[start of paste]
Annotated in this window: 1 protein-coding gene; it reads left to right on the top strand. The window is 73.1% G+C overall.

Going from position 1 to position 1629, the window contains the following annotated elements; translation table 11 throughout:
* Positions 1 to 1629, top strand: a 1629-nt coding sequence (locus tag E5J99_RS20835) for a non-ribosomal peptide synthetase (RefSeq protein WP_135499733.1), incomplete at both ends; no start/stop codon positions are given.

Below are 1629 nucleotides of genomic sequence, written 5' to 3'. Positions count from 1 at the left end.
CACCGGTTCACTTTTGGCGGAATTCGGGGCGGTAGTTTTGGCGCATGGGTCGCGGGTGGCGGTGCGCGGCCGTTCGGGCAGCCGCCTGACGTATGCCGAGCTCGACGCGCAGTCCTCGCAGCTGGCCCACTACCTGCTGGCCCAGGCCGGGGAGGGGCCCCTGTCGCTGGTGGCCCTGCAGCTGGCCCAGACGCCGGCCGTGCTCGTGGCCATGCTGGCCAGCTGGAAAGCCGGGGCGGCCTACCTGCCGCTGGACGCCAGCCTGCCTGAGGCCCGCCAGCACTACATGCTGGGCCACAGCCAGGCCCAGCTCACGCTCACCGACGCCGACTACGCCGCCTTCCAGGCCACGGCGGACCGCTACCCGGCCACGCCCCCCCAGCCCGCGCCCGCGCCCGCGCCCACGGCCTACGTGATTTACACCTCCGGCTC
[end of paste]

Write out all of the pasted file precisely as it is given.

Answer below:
Annotated in this window: 1 protein-coding gene; it reads left to right on the top strand. The window is 73.1% G+C overall.

Going from position 1 to position 1629, the window contains the following annotated elements; translation table 11 throughout:
* Positions 1 to 1629, top strand: a 1629-nt coding sequence (locus tag E5J99_RS20835) for a non-ribosomal peptide synthetase (RefSeq protein WP_135499733.1), incomplete at both ends; no start/stop codon positions are given.

Below are 1629 nucleotides of genomic sequence, written 5' to 3'. Positions count from 1 at the left end.
CACCGGTTCACTTTTGGCGGAATTCGGGGCGGTAGTTTTGGCGCATGGGTCGCGGGTGGCGGTGCGCGGCCGTTCGGGCAGCCGCCTGACGTATGCCGAGCTCGACGCGCAGTCCTCGCAGCTGGCCCACTACCTGCTGGCCCAGGCCGGGGAGGGGCCCCTGTCGCTGGTGGCCCTGCAGCTGGCCCAGACGCCGGCCGTGCTCGTGGCCATGCTGGCCAGCTGGAAAGCCGGGGCGGCCTACCTGCCGCTGGACGCCAGCCTGCCTGAGGCCCGCCAGCACTACATGCTGGGCCACAGCCAGGCCCAGCTCACGCTCACCGACGCCGACTACGCCGCCTTCCAGGCCACGGCGGACCGCTACCCGGCCACGCCCCCCCAGCCCGCGCCCGCGCCCGCGCCCACGGCCTACGTGATTTACACCTCCGGCTC